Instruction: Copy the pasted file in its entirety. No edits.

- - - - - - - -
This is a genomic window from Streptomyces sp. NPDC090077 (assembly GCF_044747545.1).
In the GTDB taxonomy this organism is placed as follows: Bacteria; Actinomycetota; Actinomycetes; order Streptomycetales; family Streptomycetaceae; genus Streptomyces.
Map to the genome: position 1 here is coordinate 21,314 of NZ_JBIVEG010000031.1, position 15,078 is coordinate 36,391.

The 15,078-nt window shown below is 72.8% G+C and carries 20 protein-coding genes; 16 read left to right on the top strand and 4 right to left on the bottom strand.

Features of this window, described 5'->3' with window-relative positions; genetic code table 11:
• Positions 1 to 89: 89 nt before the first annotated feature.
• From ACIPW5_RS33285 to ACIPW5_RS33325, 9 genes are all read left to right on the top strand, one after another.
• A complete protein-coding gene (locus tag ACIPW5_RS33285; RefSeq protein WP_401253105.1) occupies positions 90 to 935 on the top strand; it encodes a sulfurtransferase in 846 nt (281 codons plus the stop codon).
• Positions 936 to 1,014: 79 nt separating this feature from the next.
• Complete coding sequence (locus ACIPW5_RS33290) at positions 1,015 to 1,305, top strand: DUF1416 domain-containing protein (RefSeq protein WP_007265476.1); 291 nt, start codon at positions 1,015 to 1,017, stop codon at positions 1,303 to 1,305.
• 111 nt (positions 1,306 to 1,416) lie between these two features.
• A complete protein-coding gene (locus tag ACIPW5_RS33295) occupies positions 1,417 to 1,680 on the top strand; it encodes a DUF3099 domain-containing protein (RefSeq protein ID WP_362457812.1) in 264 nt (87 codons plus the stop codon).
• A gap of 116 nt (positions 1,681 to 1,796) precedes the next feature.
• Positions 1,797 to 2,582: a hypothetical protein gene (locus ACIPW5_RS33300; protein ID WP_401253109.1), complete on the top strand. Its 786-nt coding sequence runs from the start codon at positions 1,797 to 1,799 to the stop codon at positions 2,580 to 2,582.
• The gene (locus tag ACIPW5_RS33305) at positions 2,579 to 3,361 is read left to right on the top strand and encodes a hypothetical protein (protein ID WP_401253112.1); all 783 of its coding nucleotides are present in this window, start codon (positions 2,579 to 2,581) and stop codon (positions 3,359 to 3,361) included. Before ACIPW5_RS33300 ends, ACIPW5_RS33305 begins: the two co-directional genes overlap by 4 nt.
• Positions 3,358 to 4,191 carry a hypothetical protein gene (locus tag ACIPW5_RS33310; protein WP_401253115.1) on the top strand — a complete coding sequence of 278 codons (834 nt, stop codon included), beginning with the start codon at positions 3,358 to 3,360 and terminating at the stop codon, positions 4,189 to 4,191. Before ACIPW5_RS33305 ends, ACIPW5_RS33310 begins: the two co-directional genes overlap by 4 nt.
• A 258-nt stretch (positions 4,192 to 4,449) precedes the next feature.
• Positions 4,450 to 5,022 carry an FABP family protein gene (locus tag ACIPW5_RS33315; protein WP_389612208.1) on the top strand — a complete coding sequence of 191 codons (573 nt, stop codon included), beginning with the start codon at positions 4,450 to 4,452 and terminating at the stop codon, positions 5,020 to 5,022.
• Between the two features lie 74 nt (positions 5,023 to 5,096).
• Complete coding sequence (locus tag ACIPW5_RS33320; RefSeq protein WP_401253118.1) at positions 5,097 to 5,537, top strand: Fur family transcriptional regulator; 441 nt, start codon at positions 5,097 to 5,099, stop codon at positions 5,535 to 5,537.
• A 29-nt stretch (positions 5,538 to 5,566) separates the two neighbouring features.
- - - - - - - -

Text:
This is a genomic window from Streptomyces sp. NPDC090077 (assembly GCF_044747545.1).
In the GTDB taxonomy this organism is placed as follows: Bacteria; Actinomycetota; Actinomycetes; order Streptomycetales; family Streptomycetaceae; genus Streptomyces.
Map to the genome: position 1 here is coordinate 21,314 of NZ_JBIVEG010000031.1, position 15,078 is coordinate 36,391.

The 15,078-nt window shown below is 72.8% G+C and carries 20 protein-coding genes; 16 read left to right on the top strand and 4 right to left on the bottom strand.

Features of this window, described 5'->3' with window-relative positions; genetic code table 11:
• Positions 1 to 89: 89 nt before the first annotated feature.
• From ACIPW5_RS33285 to ACIPW5_RS33325, 9 genes are all read left to right on the top strand, one after another.
• A complete protein-coding gene (locus tag ACIPW5_RS33285; RefSeq protein WP_401253105.1) occupies positions 90 to 935 on the top strand; it encodes a sulfurtransferase in 846 nt (281 codons plus the stop codon).
• Positions 936 to 1,014: 79 nt separating this feature from the next.
• Complete coding sequence (locus ACIPW5_RS33290) at positions 1,015 to 1,305, top strand: DUF1416 domain-containing protein (RefSeq protein WP_007265476.1); 291 nt, start codon at positions 1,015 to 1,017, stop codon at positions 1,303 to 1,305.
• 111 nt (positions 1,306 to 1,416) lie between these two features.
• A complete protein-coding gene (locus tag ACIPW5_RS33295) occupies positions 1,417 to 1,680 on the top strand; it encodes a DUF3099 domain-containing protein (RefSeq protein ID WP_362457812.1) in 264 nt (87 codons plus the stop codon).
• A gap of 116 nt (positions 1,681 to 1,796) precedes the next feature.
• Positions 1,797 to 2,582: a hypothetical protein gene (locus ACIPW5_RS33300; protein ID WP_401253109.1), complete on the top strand. Its 786-nt coding sequence runs from the start codon at positions 1,797 to 1,799 to the stop codon at positions 2,580 to 2,582.
• The gene (locus tag ACIPW5_RS33305) at positions 2,579 to 3,361 is read left to right on the top strand and encodes a hypothetical protein (protein ID WP_401253112.1); all 783 of its coding nucleotides are present in this window, start codon (positions 2,579 to 2,581) and stop codon (positions 3,359 to 3,361) included. Before ACIPW5_RS33300 ends, ACIPW5_RS33305 begins: the two co-directional genes overlap by 4 nt.
• Positions 3,358 to 4,191 carry a hypothetical protein gene (locus tag ACIPW5_RS33310; protein WP_401253115.1) on the top strand — a complete coding sequence of 278 codons (834 nt, stop codon included), beginning with the start codon at positions 3,358 to 3,360 and terminating at the stop codon, positions 4,189 to 4,191. Before ACIPW5_RS33305 ends, ACIPW5_RS33310 begins: the two co-directional genes overlap by 4 nt.
• A 258-nt stretch (positions 4,192 to 4,449) precedes the next feature.
• Positions 4,450 to 5,022 carry an FABP family protein gene (locus tag ACIPW5_RS33315; protein WP_389612208.1) on the top strand — a complete coding sequence of 191 codons (573 nt, stop codon included), beginning with the start codon at positions 4,450 to 4,452 and terminating at the stop codon, positions 5,020 to 5,022.
• Between the two features lie 74 nt (positions 5,023 to 5,096).
• Complete coding sequence (locus tag ACIPW5_RS33320; RefSeq protein WP_401253118.1) at positions 5,097 to 5,537, top strand: Fur family transcriptional regulator; 441 nt, start codon at positions 5,097 to 5,099, stop codon at positions 5,535 to 5,537.
• A 29-nt stretch (positions 5,538 to 5,566) separates the two neighbouring features.